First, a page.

Florence is a game that possesses a level of elegance that is rare in a mobile game. This is of course not the first mobile game to have high artistic aspirations, but it is not often that a project is created with such a pure and simple execution.
Equal parts digital comic, and interactive game, Florence tells a story of love that is relatably human, and beautifully artistic. Paired with an incredible soundtrack (which is done by Kevin Penkin) Florence is a truly beautiful piece of art. Deep and moving melodies sweep over the player and transport them into a world where the music takes the place of words, and communicates the experiences and events to the player absent of dialogue. The story is presented to the player through digital comic like frames that feature numerous opportunities for players to interact with the story.For instance when Florence wakes up, and you are able to move a toothbrush around the screen to help her brush her teeth. In one frame she is commuting to work on a bus and the player is able to interact with her social media app on her phone. Little puzzles and interactions like this make the experience of playing Florence fun and whimsical. It should be noted that there is no “losing” in Florence as the story will come to the same conclusion no matter what the player chooses to do. There are a few short puzzles that the player will need to complete in order to move forward, but nothing prohibitively difficult.
My only complaint about Florence is it’s short length. At the end of the game I found myself desperately wanting more of the great experience that I had just walked through. I enjoyed the whole game in one sitting with my wife, which took about 30 minutes or so. Brevity in itself is perhaps not a mark against it, but rather an indication of it’s well executed presentation. It is a short game that wastes no time, and every image and song is a rare form of simple magic. Florence is not one noted as it might seem to be at first glance. Florence explores many aspects of love, self discovery, and the emotions around real decisions that people must make as they grow up. The tone of Florence could be compared somewhat films such as Begin Again, or La La Land, featuring both happy and melancholy moments backed by an exceptional and moving cello soundtrack. Florence is an exceptional example of what great storytelling can be in a digital experience. The specifics of the story are not particularly important as much as the settings and emotions surrounding them.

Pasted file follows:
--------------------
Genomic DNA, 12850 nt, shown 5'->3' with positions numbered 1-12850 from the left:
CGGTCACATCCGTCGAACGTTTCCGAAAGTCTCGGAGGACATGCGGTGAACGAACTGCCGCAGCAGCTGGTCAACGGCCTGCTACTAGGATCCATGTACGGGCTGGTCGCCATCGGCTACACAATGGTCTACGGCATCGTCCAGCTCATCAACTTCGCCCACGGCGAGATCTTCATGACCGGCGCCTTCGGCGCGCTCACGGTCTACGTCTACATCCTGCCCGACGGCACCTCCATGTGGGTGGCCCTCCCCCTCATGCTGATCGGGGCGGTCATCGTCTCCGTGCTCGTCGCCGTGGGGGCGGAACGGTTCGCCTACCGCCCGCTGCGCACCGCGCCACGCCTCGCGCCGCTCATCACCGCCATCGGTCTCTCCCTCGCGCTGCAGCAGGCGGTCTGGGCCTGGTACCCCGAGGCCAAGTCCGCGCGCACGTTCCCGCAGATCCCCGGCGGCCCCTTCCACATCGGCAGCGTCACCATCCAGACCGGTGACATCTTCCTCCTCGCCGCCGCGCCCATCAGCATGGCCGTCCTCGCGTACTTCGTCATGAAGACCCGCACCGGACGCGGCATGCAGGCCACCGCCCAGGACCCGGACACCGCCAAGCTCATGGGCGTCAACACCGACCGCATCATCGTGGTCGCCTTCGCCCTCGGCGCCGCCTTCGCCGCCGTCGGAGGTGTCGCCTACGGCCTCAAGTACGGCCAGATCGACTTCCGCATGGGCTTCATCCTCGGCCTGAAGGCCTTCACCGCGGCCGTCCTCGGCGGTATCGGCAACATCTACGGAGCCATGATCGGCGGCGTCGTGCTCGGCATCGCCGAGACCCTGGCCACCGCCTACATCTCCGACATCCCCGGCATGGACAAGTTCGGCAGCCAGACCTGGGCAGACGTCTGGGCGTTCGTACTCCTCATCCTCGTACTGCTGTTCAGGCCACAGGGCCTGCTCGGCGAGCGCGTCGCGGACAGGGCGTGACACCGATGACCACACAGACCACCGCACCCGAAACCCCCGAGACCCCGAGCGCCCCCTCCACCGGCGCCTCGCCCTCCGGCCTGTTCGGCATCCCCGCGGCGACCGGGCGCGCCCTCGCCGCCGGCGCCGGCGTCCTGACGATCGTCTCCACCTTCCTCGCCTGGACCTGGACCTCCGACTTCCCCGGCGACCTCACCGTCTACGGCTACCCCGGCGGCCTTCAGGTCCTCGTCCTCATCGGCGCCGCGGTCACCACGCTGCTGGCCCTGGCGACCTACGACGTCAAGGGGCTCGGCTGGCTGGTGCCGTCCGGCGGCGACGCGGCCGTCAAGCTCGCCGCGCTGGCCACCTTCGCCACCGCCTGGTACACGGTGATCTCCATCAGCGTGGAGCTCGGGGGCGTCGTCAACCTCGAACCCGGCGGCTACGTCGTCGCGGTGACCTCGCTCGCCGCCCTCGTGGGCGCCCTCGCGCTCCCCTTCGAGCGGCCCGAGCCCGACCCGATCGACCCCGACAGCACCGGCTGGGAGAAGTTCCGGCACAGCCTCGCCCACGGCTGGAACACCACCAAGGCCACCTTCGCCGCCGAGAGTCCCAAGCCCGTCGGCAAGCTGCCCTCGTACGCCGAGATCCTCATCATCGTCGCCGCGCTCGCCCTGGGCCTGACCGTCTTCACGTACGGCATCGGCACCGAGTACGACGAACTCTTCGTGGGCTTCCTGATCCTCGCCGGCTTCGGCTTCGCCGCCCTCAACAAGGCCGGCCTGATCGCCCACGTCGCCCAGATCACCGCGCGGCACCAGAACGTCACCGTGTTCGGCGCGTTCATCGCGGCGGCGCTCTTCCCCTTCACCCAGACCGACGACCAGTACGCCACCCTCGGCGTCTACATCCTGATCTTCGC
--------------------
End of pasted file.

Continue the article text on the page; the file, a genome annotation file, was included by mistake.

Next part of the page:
Because the experience is relatively short it’s hard to talk about the game without giving away too much of the story or showing all the game mechanics. The best thing I can say about it is go get the game, and enjoy it for yourself. I personally really hope that Mountains Studios decides to make more short stories in a similar style but with different settings. Whatever else we get from them in the future, short story or otherwise, I’m sure it will be great.
Florence is currently available on IOS for $3 and coming soon to Android. Next time you want to get lost in a great soundtrack and story, drop a couple bucks and get this great game! The soundtrack is available on Spotify, though I would wait until after you’ve played the game as the songs are listed as all the chapter titles and contain minor spoilers. I’ve been listening for a few days now and thoroughly been enjoying it (seriously, it’s so good!).
Have an awesome day, and Happy Gaming Friends!